Dutch economy contracts by 1.1 percent

15/05/2012 09:30

The Dutch economy contracted by 1.1 percent in the first quarter of 2012 compared to the first quarter of 2011.This negative growth was realised with one working day extra. In the fourth quarter of 2011, the economy had shrunk by 0.6 percent.

If the working-day pattern and the effects of seasonal variation are taken into account, the Dutch economy decreased by 0.2 percent in the first quarter compared to the preceding quarter. Quarter-on-quarter economic growth was negative for the third quarter running, but the decrease was smaller than in previous quarters.

Fixed capital formation fell by 4.2 percent in the first quarter. Investments in construction declined most notably. In the course of 2011 investments had been growing substantially, although the growth had already been slowing down. Household spending on goods and services fell by 1.1 percent, following a 2.3 percent decrease in the fourth quarter of 2011.The difference was due mainly to a substantial drop in natural gas consumption in the fourth quarter compared to one year previously, because of the relatively mild weather. Government consumption fell by 0.3 percent compared to the same period one year previously. It decreased marginally for the third quarter in a row.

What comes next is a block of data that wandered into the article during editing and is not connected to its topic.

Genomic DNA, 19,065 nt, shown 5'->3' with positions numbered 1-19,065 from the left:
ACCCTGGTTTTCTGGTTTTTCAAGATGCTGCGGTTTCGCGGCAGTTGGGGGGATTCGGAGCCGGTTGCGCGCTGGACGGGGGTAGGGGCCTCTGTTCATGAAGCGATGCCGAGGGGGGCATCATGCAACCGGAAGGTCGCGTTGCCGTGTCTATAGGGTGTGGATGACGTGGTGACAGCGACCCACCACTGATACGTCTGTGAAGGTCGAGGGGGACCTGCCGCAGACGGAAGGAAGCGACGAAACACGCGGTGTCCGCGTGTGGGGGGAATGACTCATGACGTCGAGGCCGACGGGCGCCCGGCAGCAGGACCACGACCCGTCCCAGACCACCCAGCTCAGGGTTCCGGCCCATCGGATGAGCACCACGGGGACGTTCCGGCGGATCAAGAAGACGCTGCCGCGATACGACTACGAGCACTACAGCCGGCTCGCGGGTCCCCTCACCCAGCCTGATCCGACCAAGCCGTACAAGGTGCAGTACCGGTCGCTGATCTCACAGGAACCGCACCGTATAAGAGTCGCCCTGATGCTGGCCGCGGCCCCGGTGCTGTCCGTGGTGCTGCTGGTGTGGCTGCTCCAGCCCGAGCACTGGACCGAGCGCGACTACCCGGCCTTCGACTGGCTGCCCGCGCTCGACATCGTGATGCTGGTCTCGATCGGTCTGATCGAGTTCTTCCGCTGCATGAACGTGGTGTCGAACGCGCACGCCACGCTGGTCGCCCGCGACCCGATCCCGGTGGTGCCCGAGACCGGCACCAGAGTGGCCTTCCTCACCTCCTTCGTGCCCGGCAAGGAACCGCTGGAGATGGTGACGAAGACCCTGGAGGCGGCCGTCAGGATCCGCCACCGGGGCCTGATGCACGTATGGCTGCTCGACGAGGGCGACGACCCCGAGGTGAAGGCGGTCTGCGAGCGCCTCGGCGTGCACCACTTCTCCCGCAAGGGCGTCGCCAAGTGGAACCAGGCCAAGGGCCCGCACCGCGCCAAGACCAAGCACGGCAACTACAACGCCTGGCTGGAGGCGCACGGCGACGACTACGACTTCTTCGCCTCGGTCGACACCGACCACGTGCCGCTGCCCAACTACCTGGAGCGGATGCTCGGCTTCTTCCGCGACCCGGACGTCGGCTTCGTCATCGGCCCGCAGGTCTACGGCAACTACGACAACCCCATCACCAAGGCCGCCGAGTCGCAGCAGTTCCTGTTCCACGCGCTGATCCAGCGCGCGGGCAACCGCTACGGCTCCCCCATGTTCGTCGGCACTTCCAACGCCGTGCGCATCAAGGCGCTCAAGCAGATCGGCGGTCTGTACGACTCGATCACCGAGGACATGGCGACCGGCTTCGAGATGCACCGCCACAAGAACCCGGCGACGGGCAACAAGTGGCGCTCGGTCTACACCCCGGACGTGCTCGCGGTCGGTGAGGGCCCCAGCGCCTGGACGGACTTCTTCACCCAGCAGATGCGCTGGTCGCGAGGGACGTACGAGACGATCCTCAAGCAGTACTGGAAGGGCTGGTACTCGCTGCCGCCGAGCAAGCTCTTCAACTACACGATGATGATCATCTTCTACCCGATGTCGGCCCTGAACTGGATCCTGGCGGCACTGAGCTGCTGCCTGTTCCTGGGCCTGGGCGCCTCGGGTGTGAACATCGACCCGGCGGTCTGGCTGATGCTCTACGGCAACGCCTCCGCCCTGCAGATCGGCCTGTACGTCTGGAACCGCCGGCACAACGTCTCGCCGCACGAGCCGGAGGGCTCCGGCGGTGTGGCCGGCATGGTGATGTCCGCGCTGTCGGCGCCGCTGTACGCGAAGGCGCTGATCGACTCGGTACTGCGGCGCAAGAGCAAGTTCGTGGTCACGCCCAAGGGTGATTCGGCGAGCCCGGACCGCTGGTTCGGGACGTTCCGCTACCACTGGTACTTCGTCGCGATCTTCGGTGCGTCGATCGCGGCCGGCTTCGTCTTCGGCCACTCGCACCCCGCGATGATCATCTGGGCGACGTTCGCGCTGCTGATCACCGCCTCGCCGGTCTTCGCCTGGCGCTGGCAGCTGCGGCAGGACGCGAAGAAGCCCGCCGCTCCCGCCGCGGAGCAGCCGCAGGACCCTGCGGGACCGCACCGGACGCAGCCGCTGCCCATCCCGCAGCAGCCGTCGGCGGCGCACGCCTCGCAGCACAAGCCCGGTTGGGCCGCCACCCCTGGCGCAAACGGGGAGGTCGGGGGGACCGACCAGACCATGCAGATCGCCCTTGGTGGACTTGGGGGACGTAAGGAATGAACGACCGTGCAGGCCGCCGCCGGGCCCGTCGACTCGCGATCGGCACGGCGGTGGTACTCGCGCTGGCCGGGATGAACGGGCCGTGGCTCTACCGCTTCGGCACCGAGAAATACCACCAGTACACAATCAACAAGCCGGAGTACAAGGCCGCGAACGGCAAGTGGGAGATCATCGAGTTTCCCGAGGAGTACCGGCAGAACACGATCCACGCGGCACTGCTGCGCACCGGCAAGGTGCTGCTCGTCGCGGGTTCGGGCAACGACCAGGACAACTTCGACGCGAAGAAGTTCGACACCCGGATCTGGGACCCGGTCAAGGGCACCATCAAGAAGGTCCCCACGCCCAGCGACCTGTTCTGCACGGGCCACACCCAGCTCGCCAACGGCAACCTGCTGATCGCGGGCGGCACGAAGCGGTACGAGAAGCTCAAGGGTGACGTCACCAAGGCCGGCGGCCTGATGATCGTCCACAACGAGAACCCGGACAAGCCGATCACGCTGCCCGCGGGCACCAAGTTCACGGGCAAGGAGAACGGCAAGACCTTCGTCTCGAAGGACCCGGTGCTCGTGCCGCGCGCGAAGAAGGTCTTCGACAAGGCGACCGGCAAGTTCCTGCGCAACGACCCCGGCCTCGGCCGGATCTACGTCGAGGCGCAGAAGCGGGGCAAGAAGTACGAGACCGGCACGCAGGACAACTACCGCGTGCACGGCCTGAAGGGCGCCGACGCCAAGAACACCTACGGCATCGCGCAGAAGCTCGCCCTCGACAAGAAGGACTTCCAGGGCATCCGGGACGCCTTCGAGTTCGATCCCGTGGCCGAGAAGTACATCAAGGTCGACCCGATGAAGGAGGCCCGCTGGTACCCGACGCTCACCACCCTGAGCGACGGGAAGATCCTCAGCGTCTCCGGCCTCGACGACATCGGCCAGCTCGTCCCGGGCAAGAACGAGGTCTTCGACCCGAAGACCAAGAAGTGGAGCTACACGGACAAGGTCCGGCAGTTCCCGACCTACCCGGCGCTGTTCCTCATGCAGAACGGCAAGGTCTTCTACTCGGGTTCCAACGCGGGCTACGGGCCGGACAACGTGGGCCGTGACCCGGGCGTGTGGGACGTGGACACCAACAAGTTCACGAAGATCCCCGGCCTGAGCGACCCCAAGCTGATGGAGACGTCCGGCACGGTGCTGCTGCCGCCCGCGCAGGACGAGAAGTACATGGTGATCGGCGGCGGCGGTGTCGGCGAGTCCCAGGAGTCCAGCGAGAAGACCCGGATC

In contrast to the other categories, exports of goods and services increased again. The volume of exports was 3.8 percent up on the first quarter of 2011. The volume of imports was 2.9 percent higher than one year previously.

Producers of goods generated 3.2 percent less output than one year previously. At nearly 11 percent, the largest decrease in output was in the construction sector. Production in construction was affected by more hold-ups due to frost and a different holiday pattern compared with the first quarter of 2011. Manufacturing output fell by 0.2 percent.

Disposable for final expenditure and final expenditure (volume)

Disposable for final expenditure and final expenditure (volume)

More figures can be found in dossier Business cycle.